Back Resiliency in the light of the 2019-nCoV coronavirus
The coronavirus epidemic has reached a dangerous new stage with the World Health Organisation (WHO) describing the sudden increase in cases of infection outside China, in South Korea, Iran and Italy, as “deeply concerning”.
It appears a case of when not if the WHO designates the 2019-nCoV coronavirus a global pandemic. The European Commission has resolved to keep EU borders open but warned (February 25) that the situation “could get worse before it gets better” and the US Centers for Disease Control and Prevention gave warning of potential “severe” disruption in the US.
At this stage, China remains at the centre of the epidemic. As of February 26, Chinese authorities reported 78,064 infections and 2,715 deaths out of a global total of more than 80,000 infections.
However, the progress of the outbreak in China gives cause for optimism. The reported toll of 52 deaths in China on February 25 was the lowest in three weeks. Five days earlier (February 20) Chinese authorities reported a steep drop in infections at the centre of the outbreak in Hubei, reporting 349 new infections compared with 1,693 the day before and the lowest since January 25.
The WHO reaction was rightly cautious, not least because the fall in reported infections in China followed a second change in the way these are classified. WHO director general Tedros Adhanom Ghebreyesus noted: “This trend must be interpreted very cautiously. Every scenario is still on the table.”
The WHO also warned coronavirus infections could “rebound” as China relaxes restrictions on travel and work. The figures are nonetheless heartening.
Yet the toll by February 26 of more than 1,100 infections and 11 deaths in South Korea and 300 cases and 11 deaths in Italy, plus the spread beyond these countries, suggest the epidemic has yet to run its full course outside China.
Understanding the epidemic
The context is important. Viral epidemics are not uncommon. The US Centers for Disease Control has already recorded 19 million cases of flu in the US in 2019-20, 180,000 hospitalisations and 10,000 deaths, making the current flu season the worst for several years. The 2009-10 strain of flu killed 579,000 people worldwide.
Coronavirus outbreaks are also not uncommon. Previous outbreaks include the viruses responsible for Severe Acute Respiratory Syndrome (SARS) in 2002-03 and Middle East Respiratory Syndrome (MERS) in 2012.
2019-nCoV has already proved more serious than SARS, which killed almost 800 people. A “conservative estimate” by Chinese virology expert Guan Yi is that the epidemic “could end up at least 10 times the scale of SARS”.
The rising death toll appears alarming. But the picture we have of the virus has appeared fairly consistent over the course of its spread. About four out of five people infected show mild symptoms, the elderly and those with pre-existing health conditions are at most risk, and the death rate is about 2% – well below that for SARS (10%) and MERS (34%).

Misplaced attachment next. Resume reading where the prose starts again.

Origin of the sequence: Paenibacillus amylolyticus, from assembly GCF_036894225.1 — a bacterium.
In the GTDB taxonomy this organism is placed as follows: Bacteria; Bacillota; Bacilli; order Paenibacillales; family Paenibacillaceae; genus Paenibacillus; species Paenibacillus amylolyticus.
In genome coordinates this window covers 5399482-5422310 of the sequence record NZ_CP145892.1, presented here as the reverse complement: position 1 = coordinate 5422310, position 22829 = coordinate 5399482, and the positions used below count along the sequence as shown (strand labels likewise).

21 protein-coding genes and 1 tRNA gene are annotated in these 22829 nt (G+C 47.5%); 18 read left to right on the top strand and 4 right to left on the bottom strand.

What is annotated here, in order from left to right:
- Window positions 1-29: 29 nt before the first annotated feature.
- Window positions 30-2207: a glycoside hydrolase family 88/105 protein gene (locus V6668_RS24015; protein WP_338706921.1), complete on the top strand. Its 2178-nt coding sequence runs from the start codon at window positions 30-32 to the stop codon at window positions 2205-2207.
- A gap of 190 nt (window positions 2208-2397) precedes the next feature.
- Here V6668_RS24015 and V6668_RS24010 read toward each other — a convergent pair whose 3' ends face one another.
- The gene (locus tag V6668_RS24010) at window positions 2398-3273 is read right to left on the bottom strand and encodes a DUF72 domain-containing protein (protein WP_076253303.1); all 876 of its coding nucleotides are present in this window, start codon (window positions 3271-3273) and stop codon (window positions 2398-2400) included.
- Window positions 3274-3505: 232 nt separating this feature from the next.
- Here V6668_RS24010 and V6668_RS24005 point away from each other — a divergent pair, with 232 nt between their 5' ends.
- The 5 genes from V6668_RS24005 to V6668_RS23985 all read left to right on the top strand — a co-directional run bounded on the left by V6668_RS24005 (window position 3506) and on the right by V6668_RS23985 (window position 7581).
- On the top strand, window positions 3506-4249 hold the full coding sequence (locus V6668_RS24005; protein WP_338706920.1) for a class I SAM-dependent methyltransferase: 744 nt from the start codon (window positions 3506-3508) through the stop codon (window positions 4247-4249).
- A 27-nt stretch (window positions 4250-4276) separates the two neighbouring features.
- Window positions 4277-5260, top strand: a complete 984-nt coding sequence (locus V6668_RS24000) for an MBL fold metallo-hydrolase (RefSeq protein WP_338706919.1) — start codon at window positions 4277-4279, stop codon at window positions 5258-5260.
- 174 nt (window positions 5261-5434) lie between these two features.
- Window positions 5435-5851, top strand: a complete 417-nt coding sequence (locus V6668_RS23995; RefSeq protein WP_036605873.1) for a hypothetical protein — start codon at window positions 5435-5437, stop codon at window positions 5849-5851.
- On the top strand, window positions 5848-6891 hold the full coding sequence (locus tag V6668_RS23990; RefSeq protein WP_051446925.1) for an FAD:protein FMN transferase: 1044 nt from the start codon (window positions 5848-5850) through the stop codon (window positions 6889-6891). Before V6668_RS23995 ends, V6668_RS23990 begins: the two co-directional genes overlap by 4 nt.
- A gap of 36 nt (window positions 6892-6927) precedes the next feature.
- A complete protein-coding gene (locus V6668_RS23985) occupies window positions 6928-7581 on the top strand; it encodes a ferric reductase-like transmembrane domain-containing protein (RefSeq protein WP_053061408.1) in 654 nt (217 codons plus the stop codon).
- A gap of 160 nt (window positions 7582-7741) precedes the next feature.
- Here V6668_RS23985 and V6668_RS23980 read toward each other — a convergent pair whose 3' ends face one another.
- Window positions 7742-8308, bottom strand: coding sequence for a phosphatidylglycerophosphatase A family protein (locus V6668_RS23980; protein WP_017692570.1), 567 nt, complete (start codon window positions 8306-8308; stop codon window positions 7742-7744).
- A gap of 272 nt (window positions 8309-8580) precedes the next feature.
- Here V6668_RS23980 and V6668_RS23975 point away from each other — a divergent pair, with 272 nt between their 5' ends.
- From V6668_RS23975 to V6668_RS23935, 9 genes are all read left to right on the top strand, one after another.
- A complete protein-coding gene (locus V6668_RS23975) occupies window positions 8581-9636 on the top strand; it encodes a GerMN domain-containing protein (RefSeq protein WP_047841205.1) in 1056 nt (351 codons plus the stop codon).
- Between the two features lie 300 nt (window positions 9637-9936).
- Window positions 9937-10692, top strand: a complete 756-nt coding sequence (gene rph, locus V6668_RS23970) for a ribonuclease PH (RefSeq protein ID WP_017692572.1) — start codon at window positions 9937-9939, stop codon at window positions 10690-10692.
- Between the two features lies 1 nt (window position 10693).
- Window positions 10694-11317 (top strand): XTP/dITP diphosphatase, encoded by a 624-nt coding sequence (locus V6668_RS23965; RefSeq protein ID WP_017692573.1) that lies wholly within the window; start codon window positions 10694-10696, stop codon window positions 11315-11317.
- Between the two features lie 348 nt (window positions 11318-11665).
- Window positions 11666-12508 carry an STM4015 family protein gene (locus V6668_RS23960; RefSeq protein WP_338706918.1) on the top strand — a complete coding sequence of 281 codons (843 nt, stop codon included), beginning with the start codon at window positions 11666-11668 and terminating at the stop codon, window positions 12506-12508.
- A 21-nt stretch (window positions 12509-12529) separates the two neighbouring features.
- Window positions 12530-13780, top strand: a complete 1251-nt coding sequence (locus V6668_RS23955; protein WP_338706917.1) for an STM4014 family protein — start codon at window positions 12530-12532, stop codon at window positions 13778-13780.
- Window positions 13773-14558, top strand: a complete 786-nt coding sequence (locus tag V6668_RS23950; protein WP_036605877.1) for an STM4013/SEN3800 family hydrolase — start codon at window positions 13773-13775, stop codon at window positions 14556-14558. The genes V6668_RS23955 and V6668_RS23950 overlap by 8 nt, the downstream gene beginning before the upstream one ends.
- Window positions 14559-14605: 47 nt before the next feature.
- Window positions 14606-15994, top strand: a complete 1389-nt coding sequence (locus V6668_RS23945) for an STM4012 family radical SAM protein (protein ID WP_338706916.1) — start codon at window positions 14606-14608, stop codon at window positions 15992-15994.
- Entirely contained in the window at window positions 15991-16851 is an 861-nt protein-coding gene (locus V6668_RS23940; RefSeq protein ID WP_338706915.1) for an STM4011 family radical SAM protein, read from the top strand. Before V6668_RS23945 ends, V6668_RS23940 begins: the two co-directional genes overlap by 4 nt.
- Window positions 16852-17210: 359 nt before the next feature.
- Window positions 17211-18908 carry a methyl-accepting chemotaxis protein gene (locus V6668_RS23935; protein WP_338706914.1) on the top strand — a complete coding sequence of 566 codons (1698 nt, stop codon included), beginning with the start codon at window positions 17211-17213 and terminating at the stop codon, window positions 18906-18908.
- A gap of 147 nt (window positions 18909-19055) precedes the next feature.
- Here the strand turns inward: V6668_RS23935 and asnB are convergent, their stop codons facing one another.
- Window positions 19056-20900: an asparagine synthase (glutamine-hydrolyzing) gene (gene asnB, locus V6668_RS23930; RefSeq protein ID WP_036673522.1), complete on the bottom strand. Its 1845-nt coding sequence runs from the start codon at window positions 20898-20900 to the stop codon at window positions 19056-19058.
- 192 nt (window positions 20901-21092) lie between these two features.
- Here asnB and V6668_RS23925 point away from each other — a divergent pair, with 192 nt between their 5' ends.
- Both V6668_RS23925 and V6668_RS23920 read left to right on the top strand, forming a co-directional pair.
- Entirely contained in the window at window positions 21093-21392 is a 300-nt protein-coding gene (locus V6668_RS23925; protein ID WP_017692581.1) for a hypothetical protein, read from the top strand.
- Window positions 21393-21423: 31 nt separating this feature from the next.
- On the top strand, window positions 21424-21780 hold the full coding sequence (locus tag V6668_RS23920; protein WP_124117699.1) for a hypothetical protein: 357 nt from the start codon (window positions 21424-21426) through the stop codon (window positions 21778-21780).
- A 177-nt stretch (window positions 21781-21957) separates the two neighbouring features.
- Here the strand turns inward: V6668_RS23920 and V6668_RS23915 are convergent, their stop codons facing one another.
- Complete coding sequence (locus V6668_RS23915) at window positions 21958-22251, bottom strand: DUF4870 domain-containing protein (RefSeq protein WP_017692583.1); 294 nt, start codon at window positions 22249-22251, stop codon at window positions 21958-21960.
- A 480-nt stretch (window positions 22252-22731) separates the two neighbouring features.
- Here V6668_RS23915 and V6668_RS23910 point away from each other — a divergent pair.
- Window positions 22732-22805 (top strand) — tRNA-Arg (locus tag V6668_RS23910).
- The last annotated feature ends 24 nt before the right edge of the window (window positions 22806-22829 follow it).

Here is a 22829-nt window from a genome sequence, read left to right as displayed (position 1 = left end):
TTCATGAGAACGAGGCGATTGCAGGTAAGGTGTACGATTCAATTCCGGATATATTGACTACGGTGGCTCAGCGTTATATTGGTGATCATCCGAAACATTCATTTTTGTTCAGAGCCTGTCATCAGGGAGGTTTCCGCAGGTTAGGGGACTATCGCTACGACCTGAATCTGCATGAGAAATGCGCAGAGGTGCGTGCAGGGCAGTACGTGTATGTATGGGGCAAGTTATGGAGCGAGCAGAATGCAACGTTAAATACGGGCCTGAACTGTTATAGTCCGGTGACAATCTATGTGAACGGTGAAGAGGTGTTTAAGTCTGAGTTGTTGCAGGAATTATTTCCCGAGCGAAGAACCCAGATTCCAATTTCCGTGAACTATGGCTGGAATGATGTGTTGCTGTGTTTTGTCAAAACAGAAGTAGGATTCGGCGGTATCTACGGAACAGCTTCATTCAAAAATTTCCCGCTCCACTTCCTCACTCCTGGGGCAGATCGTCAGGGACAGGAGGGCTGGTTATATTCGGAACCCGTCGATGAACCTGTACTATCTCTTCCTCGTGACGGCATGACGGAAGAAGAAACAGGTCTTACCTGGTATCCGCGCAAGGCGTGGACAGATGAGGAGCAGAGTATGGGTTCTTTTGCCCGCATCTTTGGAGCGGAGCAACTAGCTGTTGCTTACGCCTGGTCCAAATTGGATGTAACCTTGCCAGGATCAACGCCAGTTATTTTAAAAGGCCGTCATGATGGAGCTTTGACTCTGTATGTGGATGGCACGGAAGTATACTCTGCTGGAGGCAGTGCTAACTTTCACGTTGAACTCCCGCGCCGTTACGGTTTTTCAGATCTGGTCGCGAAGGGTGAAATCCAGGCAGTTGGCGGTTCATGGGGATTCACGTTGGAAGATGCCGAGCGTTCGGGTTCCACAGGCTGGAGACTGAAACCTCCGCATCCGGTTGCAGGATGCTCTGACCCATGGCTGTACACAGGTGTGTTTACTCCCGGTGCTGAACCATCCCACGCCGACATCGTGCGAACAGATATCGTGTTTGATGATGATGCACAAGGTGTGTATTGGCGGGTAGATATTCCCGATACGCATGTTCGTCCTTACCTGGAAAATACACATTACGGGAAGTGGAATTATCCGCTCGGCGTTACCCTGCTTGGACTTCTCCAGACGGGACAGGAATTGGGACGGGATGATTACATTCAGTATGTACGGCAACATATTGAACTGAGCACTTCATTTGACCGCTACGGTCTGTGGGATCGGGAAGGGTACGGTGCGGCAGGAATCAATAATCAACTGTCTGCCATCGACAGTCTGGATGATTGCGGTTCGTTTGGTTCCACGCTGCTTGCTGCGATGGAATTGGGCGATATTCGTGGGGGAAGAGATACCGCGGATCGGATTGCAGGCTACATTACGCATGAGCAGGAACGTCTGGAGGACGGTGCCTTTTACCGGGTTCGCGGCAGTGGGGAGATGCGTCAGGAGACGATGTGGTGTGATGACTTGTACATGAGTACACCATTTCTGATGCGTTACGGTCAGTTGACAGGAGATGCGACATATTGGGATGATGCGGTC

The outbreak in Wuhan
This picture appears confirmed by a study by China’s Centre for Disease Control of 44,000 people infected in Wuhan over two months between December 8 and February 11.
More than half of those infected were aged 50 or above and 36% aged 30-49, with 2% under 20 and about 8% aged 20-29. The study categorised cases as mild (80%), severe (14%) and critical (5%), although ‘mild’ cases included some with mild pneumonia. ‘Severe’ cases included those suffering shortness of breath or rapid breathing. Critical cases involved respiratory failure, septic shock or organ failure.
Men (51.4%) appeared slightly more likely to develop the infection than women. However, 63% of deaths were among men, meaning a death rate of 2.8% for men compared with 1.7% among women. This could reflect a higher rate of smoking.
The overall death rate in the study was 2.3%. But the death rate appears to vary. In China’s Hubei province it has hit 2.9% compared with 0.4% in the rest of China. It remains unclear why, but WHO director of emergencies Dr Mike Ryan suggested: “Lessons learned in Wuhan are being applied elsewhere [and] could explain the lower death rate outside Hubei.”
The death rate also appears to have fallen as the outbreak progresses, coming down from above 14% at the end of December. This broadly mirrors what happened with the swine flu (H1N1) epidemic in 2009 which initially showed a death rate of about 20% but fell to below 0.03%. It reflects a focus on the most-severe cases at the outset of an epidemic.
The basic advice for personal protection against the coronavirus is also worth noting as it remains disarmingly simple. The WHO recommends: “Frequently clean your hands with an alcohol-based hand rub or wash them with soap and water. [Then] dry them thoroughly using paper towels or a warm air dryer.”
Likely duration of the epidemic
A World Travel & Tourism Council (WTTC) study, Crisis Preparedness, Management and Recovery, published in November 2019, analysed 90 ‘crises’ including 12 disease outbreaks and suggested the average time it takes for tourism to recover following a crisis fell between 2001 and 2018 from 26 months to 10 months.